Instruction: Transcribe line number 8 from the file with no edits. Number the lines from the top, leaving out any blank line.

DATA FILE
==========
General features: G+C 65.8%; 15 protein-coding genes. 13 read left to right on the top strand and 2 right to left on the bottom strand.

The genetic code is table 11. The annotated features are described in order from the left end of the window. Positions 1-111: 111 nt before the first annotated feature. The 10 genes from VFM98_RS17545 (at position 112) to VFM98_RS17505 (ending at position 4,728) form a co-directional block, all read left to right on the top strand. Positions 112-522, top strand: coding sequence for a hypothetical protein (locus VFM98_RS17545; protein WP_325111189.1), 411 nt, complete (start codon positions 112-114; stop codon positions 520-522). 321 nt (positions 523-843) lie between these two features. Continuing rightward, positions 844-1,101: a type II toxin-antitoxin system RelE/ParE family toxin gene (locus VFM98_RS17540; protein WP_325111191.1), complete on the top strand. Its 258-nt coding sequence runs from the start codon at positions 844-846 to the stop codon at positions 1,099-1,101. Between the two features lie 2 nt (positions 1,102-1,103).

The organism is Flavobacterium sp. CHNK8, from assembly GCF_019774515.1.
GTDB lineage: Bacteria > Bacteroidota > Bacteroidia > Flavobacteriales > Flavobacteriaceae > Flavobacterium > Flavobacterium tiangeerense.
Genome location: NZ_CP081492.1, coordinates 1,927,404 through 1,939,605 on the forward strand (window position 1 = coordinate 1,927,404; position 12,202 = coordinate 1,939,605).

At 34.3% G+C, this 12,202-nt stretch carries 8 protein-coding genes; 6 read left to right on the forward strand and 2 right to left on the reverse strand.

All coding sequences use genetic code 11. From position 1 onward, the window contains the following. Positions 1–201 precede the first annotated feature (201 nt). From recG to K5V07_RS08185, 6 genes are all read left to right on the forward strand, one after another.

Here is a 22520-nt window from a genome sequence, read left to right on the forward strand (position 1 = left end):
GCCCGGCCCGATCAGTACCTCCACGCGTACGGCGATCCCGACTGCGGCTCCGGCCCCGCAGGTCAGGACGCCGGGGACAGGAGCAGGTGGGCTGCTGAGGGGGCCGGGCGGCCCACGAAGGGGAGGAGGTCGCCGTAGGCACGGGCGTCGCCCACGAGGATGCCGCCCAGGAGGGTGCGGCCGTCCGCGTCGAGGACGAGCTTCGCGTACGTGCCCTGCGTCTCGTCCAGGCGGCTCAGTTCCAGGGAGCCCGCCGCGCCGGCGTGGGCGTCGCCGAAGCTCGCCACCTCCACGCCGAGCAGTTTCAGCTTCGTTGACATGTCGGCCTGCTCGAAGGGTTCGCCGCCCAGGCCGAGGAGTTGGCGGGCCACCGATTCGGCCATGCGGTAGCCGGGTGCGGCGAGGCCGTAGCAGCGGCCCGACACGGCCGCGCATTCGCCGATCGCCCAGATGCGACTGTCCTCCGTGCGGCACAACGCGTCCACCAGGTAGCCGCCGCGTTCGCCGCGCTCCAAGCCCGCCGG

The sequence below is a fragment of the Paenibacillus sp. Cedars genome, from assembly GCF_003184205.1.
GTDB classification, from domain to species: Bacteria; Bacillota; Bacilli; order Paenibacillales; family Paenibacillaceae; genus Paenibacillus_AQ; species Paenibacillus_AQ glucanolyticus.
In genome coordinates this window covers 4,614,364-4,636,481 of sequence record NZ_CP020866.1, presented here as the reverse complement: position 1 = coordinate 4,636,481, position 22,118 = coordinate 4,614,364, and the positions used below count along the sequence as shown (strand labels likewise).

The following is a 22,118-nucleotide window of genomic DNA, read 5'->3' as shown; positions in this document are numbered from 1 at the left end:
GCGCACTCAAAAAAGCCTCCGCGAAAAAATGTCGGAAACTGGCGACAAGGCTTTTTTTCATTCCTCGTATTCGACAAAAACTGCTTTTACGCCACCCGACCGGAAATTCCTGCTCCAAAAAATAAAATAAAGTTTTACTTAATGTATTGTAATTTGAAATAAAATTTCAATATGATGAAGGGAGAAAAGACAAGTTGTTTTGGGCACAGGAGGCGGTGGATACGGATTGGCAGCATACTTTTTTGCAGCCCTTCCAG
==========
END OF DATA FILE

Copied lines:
Here is a 22520-nt window from a genome sequence, read left to right on the forward strand (position 1 = left end):